Seems far fetched, but it is not.
Of course, it is expensive. It took Stephen Hilt almost two weeks and $400. Of course that is the “quantity one” price. With a little work and volume, the price would go down.
Dark Reading is reporting that Stephen, who works for the industrial control security firm Digital Bond, took a normal factory automation controller case, added a few off the shelf components like a Raspberry Pi CPU and a DroneCell cellular modem, add a dash of metasploit-like software and VOILA!, the factory is toast.
The DroneCell card allowed Stephen to bypass the airgap; the software allowed him to issue a stop command to every controller on the network and the factory or power plant comes to a complete halt. Now all he has to do is send a text message to his cell card to start things off.
All in the case of an Allen Bradley PLC controller.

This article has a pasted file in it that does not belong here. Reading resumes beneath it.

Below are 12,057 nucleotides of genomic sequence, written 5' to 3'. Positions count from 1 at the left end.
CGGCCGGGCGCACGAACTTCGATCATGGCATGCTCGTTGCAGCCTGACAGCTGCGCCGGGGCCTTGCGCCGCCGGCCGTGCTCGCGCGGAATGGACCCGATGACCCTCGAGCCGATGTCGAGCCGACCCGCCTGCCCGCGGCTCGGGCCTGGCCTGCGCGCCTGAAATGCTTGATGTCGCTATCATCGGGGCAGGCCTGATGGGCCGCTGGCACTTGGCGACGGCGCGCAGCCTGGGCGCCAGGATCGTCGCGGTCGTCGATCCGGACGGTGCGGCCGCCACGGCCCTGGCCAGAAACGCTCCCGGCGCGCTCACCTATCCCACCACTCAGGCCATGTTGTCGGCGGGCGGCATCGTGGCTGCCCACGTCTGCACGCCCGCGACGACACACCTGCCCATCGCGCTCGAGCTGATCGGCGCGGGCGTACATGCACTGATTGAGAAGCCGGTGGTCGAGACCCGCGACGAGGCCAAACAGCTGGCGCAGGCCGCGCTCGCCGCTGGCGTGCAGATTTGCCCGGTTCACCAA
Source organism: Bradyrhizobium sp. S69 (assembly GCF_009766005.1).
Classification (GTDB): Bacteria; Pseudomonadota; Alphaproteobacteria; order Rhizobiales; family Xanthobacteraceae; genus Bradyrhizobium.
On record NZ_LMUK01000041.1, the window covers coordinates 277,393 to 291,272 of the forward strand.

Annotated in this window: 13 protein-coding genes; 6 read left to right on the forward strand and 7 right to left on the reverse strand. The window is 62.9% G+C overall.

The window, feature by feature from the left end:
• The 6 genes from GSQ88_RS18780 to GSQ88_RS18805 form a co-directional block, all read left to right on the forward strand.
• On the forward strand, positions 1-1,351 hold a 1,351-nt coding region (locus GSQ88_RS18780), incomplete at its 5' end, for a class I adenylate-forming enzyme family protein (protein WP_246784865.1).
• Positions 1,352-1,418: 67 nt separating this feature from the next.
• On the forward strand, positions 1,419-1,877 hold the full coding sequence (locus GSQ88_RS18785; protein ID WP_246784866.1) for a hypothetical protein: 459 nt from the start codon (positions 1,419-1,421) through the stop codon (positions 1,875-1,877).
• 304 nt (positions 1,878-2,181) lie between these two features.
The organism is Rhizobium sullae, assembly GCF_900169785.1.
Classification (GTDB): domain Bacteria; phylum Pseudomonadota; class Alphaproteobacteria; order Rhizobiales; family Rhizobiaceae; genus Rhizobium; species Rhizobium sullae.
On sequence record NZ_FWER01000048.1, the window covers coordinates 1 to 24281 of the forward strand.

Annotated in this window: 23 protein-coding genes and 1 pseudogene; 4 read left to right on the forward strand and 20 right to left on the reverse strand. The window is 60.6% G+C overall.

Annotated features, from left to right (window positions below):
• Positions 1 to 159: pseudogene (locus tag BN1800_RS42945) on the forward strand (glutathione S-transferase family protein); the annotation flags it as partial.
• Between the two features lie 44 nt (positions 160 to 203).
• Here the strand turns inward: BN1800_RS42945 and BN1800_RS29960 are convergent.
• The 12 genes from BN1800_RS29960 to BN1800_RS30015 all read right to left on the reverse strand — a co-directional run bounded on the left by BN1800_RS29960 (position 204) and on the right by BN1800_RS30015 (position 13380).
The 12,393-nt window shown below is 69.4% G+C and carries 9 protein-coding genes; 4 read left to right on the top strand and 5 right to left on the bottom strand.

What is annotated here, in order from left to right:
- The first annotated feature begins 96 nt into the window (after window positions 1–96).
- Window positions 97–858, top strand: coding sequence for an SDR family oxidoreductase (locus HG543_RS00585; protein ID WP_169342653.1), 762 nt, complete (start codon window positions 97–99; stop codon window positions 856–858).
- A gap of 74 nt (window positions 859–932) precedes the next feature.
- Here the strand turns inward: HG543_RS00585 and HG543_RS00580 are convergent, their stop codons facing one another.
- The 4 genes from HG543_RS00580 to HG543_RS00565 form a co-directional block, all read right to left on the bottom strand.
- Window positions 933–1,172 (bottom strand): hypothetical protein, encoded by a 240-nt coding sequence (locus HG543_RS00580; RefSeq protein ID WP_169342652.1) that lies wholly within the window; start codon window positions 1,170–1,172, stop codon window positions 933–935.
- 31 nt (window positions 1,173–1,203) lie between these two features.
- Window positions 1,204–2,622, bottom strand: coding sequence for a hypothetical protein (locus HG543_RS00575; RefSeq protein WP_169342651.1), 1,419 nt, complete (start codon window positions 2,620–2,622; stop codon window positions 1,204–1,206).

Next he would need to payoff some disgruntled maintenance person at the plant to install it. That might cost him another hundred bucks. Or, if that person is really disgruntled, he might do it for free. He could get a job with a contractor that maintains the plant and get PAID to install his attack tool.
Given the state of (lack of) controls at most factories or utilities, if the very normal looking box was stuck in an out of the way place, it might take a while to find it. IF they even think to look for a rogue controller. Shut down the plant every week or two at random times and watch them scratch their heads.
Stephen does give credit where credit is due. The idea came from a similar but different effort by DARPA and the Department of Energy’s Idaho National Laboratory who built a hacking tool inside a power strip.